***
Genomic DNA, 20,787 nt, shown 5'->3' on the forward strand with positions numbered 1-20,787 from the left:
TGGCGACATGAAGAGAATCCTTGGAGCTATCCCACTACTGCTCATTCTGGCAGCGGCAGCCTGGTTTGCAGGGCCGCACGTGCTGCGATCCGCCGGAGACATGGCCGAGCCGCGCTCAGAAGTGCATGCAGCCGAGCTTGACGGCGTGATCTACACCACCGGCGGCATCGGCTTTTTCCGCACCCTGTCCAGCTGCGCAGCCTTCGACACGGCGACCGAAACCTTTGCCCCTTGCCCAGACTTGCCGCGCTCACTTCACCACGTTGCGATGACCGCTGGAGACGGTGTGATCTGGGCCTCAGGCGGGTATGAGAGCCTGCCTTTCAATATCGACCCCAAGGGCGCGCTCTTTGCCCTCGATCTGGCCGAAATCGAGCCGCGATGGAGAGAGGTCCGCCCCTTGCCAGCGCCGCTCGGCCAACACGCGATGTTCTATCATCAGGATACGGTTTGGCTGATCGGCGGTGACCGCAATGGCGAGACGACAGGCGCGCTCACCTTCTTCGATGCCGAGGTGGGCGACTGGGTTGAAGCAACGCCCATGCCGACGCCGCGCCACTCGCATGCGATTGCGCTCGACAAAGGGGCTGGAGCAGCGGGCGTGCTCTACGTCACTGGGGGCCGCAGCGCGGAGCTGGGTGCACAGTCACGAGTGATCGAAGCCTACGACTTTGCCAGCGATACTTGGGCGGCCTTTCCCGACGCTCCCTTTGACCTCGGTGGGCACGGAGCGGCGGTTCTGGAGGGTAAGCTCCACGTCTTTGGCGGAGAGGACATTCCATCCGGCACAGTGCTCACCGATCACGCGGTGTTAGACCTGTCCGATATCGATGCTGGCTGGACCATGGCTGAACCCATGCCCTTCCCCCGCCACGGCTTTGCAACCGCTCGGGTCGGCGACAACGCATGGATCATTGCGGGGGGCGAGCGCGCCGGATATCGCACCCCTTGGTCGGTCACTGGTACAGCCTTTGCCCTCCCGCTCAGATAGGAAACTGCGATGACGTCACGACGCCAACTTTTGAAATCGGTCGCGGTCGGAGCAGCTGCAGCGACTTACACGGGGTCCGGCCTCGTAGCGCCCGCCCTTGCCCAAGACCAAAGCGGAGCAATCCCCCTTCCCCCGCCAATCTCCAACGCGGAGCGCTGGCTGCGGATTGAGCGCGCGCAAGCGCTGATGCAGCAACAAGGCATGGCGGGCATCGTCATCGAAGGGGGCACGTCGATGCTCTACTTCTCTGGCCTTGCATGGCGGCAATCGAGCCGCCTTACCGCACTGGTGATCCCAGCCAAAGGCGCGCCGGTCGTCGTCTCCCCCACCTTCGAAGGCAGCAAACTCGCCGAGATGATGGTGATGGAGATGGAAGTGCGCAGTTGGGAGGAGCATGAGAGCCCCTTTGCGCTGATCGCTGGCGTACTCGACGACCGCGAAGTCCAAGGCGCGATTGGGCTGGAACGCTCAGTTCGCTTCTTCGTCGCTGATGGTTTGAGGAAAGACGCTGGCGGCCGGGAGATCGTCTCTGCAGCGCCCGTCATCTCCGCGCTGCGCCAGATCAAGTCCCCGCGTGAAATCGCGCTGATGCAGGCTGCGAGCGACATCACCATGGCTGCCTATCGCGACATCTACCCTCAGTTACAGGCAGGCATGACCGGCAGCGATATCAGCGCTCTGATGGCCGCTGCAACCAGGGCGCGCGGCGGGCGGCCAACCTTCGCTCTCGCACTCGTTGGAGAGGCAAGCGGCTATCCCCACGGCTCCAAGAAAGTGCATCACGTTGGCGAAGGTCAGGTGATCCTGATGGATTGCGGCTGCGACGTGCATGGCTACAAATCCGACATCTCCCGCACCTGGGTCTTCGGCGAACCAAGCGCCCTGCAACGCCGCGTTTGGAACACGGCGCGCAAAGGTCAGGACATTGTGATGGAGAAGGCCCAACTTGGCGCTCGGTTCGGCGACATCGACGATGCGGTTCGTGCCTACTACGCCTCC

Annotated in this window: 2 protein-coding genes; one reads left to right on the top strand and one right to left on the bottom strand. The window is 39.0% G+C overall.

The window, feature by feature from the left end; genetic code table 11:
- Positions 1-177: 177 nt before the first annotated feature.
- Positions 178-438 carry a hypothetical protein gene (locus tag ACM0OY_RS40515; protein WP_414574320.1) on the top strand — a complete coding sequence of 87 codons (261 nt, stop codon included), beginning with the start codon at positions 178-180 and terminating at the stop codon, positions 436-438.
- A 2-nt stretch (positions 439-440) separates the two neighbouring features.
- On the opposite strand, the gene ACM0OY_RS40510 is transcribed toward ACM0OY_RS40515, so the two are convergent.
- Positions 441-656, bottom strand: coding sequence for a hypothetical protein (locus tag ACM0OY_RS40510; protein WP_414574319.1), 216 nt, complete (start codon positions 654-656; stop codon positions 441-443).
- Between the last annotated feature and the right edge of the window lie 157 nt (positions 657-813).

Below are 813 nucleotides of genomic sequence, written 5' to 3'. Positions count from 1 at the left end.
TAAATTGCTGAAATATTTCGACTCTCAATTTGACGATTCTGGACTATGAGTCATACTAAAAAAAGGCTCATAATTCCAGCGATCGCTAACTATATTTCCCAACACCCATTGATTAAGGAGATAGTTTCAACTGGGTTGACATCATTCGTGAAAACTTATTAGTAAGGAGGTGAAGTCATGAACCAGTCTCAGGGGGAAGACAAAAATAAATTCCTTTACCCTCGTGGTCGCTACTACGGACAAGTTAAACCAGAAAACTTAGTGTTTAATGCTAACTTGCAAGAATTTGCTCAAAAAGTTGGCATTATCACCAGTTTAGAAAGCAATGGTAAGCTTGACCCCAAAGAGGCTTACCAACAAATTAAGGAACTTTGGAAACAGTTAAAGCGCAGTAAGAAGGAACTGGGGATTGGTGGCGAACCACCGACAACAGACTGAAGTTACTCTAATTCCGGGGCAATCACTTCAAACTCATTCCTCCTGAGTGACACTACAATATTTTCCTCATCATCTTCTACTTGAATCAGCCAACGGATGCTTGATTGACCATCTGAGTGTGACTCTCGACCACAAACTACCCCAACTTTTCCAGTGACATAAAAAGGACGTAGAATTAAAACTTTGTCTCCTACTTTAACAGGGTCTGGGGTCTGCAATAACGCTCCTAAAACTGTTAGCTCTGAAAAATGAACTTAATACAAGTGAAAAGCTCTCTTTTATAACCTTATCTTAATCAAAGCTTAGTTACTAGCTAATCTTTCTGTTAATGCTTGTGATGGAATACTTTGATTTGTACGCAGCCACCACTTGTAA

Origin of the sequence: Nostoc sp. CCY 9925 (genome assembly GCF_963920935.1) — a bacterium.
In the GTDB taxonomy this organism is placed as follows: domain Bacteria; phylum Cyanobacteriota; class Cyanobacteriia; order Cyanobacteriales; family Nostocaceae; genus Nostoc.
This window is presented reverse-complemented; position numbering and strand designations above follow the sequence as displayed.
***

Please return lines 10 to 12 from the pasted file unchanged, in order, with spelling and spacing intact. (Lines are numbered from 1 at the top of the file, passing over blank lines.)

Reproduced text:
- Between the last annotated feature and the right edge of the window lie 157 nt (positions 657-813).

Below are 813 nucleotides of genomic sequence, written 5' to 3'. Positions count from 1 at the left end.
TAAATTGCTGAAATATTTCGACTCTCAATTTGACGATTCTGGACTATGAGTCATACTAAAAAAAGGCTCATAATTCCAGCGATCGCTAACTATATTTCCCAACACCCATTGATTAAGGAGATAGTTTCAACTGGGTTGACATCATTCGTGAAAACTTATTAGTAAGGAGGTGAAGTCATGAACCAGTCTCAGGGGGAAGACAAAAATAAATTCCTTTACCCTCGTGGTCGCTACTACGGACAAGTTAAACCAGAAAACTTAGTGTTTAATGCTAACTTGCAAGAATTTGCTCAAAAAGTTGGCATTATCACCAGTTTAGAAAGCAATGGTAAGCTTGACCCCAAAGAGGCTTACCAACAAATTAAGGAACTTTGGAAACAGTTAAAGCGCAGTAAGAAGGAACTGGGGATTGGTGGCGAACCACCGACAACAGACTGAAGTTACTCTAATTCCGGGGCAATCACTTCAAACTCATTCCTCCTGAGTGACACTACAATATTTTCCTCATCATCTTCTACTTGAATCAGCCAACGGATGCTTGATTGACCATCTGAGTGTGACTCTCGACCACAAACTACCCCAACTTTTCCAGTGACATAAAAAGGACGTAGAATTAAAACTTTGTCTCCTACTTTAACAGGGTCTGGGGTCTGCAATAACGCTCCTAAAACTGTTAGCTCTGAAAAATGAACTTAATACAAGTGAAAAGCTCTCTTTTATAACCTTATCTTAATCAAAGCTTAGTTACTAGCTAATCTTTCTGTTAATGCTTGTGATGGAATACTTTGATTTGTACGCAGCCACCACTTGTAA